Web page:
Preservation Merit Award
for restoration of the Wade Park Avenue Bridge in Cleveland's Rockefeller Park
In 1896 John D. Rockefeller donated over 200 acres of land to the City of Cleveland to become a park. It was later realized that bridges need to be constructed to help connect the surrounding neighborhoods to the park. Rockefeller again donated $100,000 under the term that Cleveland must raise an additional $20,000 for the construction of the bridges. The four bridges were completed between 1897 and 1907; construction for the Wade Park Avenue Bridge began in 1899. The Richardsonian style bridges are among the most significant in the Cleveland area for their excellent engineering and architectural design by Charles F. Schweinfurth. The Wade Park Avenue Bridge was recorded by the Historic American Buildings Survey in 1965 and listed in the National Register of Historic Places in 1977.
Rockefeller Park is one of Cleveland’s most popular sites. However, over the years, the sweeping staircase of the Wade Park Avenue Bridge became unsafe, and it was barricaded for a number of years to prevent pedestrian use. Beginning in 2011 the City of Cleveland, University Circle and Holden Parks Trust worked together to undertake a restoration project that returned this local gem to its original glory.
This project was to clean and repoint all of the stonework and restore the staircase. The original drawings were found and used to guide the restoration. The stone treads that had maintained their structural integrity were kept in place. Deteriorated treads that could be salvaged were re-used elsewhere in the bridge where stone was missing. Areas of the bridge, like the steps, that were not stable were restored with historically appropriate materials and techniques using the Secretary of Interior’s Standards for Rehabilitation and National Park Service Preservation Briefs as guidelines. Close consideration went into the various cleaning and construction techniques used to restore the bridge to ensure protection of surrounding vegetation and waterways.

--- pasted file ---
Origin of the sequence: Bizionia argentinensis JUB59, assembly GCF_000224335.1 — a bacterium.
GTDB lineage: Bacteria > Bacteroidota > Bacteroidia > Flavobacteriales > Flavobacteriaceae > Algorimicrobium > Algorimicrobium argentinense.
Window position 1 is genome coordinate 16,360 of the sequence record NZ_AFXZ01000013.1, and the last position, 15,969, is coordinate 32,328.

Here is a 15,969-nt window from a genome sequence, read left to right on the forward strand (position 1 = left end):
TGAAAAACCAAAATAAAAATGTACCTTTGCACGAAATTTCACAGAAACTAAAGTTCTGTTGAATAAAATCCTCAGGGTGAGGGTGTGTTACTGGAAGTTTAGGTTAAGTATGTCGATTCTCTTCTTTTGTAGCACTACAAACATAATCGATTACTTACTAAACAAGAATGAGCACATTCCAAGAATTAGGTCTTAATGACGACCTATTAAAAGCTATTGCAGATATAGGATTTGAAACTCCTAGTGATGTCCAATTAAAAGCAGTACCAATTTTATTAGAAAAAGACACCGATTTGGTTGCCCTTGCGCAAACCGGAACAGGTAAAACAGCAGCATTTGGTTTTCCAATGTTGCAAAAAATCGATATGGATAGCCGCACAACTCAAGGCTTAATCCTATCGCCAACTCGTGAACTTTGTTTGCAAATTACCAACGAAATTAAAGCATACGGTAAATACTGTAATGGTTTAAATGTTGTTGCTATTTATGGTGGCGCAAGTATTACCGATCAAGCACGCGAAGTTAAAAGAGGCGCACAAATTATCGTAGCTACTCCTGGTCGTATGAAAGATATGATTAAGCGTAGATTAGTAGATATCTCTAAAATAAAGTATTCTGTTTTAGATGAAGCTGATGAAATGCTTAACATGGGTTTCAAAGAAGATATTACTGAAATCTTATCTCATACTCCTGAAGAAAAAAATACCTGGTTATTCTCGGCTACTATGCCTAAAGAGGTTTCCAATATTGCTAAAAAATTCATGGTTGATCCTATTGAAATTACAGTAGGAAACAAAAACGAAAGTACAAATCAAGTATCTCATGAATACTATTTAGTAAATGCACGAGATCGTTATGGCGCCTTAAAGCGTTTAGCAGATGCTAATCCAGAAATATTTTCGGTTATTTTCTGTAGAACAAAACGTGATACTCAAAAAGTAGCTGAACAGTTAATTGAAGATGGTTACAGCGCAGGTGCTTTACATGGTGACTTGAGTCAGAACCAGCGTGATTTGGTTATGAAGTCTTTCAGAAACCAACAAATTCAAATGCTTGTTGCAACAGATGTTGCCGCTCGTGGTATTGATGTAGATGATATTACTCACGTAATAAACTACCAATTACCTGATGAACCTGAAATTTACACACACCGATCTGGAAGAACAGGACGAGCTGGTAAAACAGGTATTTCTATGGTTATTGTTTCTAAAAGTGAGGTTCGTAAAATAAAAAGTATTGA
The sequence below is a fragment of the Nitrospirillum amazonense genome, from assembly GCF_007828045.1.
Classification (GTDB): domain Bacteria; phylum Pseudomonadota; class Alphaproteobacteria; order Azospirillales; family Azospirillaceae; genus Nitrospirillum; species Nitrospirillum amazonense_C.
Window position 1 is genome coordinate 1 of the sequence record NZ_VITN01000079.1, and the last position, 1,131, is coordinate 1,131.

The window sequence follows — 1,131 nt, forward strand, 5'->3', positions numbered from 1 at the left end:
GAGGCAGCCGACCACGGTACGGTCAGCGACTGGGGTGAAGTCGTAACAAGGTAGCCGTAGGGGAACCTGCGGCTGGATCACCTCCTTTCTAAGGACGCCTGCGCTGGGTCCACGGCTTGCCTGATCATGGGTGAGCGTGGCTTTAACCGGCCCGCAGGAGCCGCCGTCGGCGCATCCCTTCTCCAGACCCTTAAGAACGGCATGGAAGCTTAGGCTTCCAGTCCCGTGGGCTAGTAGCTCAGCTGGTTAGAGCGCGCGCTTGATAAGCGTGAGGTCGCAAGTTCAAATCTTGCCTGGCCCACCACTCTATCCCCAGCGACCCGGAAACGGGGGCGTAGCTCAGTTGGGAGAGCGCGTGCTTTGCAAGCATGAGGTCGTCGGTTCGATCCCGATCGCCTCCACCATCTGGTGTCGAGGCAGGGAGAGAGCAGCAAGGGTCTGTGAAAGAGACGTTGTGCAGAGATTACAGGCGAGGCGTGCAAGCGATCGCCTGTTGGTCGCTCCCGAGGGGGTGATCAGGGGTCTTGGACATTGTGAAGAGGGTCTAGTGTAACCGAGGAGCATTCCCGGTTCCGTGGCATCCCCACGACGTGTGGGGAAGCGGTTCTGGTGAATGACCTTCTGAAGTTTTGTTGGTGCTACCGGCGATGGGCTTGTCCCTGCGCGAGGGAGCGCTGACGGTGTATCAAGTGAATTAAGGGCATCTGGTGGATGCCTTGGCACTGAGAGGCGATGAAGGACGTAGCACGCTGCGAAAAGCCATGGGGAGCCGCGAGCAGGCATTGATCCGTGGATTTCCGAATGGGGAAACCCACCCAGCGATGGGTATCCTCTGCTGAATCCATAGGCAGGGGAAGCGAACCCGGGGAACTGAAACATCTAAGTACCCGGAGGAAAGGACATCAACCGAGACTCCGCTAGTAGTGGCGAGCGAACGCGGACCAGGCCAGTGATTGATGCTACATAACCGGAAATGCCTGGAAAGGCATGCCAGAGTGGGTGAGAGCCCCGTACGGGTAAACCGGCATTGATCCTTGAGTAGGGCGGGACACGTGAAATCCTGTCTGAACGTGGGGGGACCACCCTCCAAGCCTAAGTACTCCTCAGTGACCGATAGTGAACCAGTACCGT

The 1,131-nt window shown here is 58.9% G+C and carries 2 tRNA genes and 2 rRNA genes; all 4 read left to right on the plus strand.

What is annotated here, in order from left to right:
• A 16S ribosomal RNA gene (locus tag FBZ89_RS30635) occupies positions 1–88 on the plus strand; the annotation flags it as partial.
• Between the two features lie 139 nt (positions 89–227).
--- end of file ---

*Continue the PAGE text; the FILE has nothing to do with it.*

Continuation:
This project was made possible because of three organizations: the City of Cleveland, University Circle and Holden Parks Trust. Now the steps are beautifully restored and the pedestrian connection to the park and Wade Park Avenue neighborhood has been re-established, giving the public more of an opportunity to enjoy the park and the bridge.
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Click here for a list of past Ohio Historic Preservation Office Award recipients.